No matter what happens in this campaign, the Liberal party faces years of work to modernize its operations. On the level of election strategy, it may also need to rethink its coalition for the long run. English says that when Quebec ceased to be the party’s bulwark, Toronto conveniently replaced it. The trouble is Quebec has 75 seats (Trudeau took 74 of them in 1980), whereas Toronto has only 45 (of which the Liberals won 36 in 2006). “There aren’t enough seats in Toronto,” he concludes, “to make up for losing Quebec.” As a result, Liberals today must dominate the rest of Ontario, too. And that makes the winning Liberal election arithmetic look more regionally unbalanced, and thus more vulnerable, than the more broadly based Tory strategy.
Still, beyond questions of election strategy and party organization, Liberals argue they have a fundamental edge: they’re more like most Canadian voters. Harper himself admits his party is probably to the right of a “broad majority of Canadians.” A survey by the Canadian Elections Study in 2000 found that 18 per cent of Canadians think of themselves as on the right, and 13 per cent on the left—leaving a whopping 39 per cent in the centre, and another 29 per cent who don’t identify with any band on the ideological spectrum.
Harper makes no secret of his efforts to encroach on traditionally Liberal voters in that fuzzily defined middle. “Not only do we want to pull Canadians toward conservatism,” he recently said, “also Conservatives have to move toward Canadians, if they want to continue to govern the country.” His capacity to so fundamentally shift voting patterns remains in doubt. What isn’t in question any longer is that his Conservatives have usurped the Liberals on the level of political professionalism.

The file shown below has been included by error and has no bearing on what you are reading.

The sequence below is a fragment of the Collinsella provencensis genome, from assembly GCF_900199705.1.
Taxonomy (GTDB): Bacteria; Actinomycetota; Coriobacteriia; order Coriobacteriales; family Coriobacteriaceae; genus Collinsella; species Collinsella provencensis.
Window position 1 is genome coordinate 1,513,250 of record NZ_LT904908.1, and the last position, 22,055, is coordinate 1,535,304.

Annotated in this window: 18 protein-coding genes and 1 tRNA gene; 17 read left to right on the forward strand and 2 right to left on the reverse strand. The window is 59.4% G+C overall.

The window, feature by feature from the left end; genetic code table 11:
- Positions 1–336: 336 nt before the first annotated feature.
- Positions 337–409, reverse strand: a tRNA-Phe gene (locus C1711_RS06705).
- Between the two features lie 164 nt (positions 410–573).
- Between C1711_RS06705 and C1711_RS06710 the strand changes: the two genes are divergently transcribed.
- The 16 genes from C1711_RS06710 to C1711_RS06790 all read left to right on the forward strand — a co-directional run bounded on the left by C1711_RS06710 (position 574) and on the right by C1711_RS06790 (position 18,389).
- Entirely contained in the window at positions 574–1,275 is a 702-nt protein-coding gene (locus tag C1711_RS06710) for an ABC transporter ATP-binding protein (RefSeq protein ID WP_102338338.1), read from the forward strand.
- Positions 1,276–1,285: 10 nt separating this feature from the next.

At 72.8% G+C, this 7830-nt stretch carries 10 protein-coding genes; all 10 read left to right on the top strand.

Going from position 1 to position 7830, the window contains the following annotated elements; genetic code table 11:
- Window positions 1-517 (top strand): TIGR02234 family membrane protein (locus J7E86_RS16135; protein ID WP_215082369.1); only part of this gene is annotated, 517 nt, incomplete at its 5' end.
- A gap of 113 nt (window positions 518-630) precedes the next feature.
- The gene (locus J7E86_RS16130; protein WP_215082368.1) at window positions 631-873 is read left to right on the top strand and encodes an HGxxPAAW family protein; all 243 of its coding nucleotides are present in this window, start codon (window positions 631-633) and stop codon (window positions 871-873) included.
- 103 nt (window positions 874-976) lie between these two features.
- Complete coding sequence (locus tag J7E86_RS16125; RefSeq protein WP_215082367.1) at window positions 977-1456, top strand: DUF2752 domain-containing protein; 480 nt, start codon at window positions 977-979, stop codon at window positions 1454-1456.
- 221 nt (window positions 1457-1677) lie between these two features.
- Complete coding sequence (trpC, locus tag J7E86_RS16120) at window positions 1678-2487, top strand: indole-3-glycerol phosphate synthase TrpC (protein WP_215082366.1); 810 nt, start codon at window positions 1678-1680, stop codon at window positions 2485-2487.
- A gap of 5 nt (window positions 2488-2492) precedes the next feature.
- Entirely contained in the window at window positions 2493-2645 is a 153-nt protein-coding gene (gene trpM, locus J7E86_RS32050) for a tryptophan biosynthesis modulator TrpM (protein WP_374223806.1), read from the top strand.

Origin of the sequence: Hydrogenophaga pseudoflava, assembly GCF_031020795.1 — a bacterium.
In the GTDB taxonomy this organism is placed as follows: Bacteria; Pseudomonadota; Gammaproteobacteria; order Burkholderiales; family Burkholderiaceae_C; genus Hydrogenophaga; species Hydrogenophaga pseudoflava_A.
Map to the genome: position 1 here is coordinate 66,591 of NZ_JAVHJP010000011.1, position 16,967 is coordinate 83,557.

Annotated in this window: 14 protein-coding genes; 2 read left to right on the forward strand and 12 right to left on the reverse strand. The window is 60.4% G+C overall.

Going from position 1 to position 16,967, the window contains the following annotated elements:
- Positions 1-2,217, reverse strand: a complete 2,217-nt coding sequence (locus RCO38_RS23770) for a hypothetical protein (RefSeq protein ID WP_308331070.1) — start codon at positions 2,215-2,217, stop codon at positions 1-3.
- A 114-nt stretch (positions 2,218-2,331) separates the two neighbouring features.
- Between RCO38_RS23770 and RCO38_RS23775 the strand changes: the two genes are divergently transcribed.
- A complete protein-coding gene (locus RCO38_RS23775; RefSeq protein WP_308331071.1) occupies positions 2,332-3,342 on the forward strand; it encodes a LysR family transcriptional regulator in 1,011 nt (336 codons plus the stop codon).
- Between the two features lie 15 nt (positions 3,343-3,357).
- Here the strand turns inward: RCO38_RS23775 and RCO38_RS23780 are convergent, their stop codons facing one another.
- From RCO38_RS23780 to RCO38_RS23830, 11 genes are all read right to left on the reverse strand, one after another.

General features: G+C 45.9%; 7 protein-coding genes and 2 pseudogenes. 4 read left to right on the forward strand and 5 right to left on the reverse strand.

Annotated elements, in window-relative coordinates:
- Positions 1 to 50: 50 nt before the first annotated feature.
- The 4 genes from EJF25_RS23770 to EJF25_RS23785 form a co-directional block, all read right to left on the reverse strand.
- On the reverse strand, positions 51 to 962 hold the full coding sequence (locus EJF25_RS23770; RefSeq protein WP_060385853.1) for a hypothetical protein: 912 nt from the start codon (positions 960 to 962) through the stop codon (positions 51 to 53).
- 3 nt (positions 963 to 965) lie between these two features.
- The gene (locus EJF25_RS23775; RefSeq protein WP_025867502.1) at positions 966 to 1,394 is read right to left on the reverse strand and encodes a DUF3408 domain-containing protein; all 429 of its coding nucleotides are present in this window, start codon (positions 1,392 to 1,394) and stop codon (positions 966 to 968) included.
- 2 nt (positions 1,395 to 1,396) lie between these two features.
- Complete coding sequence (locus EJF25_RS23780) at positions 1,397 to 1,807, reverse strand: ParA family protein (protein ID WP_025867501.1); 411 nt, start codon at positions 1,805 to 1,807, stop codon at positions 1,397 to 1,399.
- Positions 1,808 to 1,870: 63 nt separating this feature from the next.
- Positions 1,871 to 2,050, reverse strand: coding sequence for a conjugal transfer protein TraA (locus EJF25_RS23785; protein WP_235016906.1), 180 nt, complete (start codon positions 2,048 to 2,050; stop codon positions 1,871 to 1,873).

An outclassed Liberal machine, running with an unconventional leader, on a platform based on conviction rather than calculation, forced to compete for centrist votes—so many verities of the party’s identity overturned at once. Still, tangible and rhetorical links to the Liberal past remain. There’s Gordon Ashworth, veteran of many winning campaigns, again directing this one, and Senator David Smith, a seasoned warhorse, back in harness. There’s the way Dion misses no chance to claim continuity with the fiscal probity of Chrétien and Martin, and with older centre-straddling party traditions.
And there’s the tendency of thoughtful Liberals, steeped in their own glorious history, to optimistically view Dion as a potential Pearson-like figure, his policy creativity making up for what he lacks in political charisma. Of course, Pearson doesn’t rank with the great Liberal campaigners, since a majority always eluded him. But then Dion, given the state of his party, would surely be more than relieved to settle on Oct. 14 for a Pearson-sized minority of his own.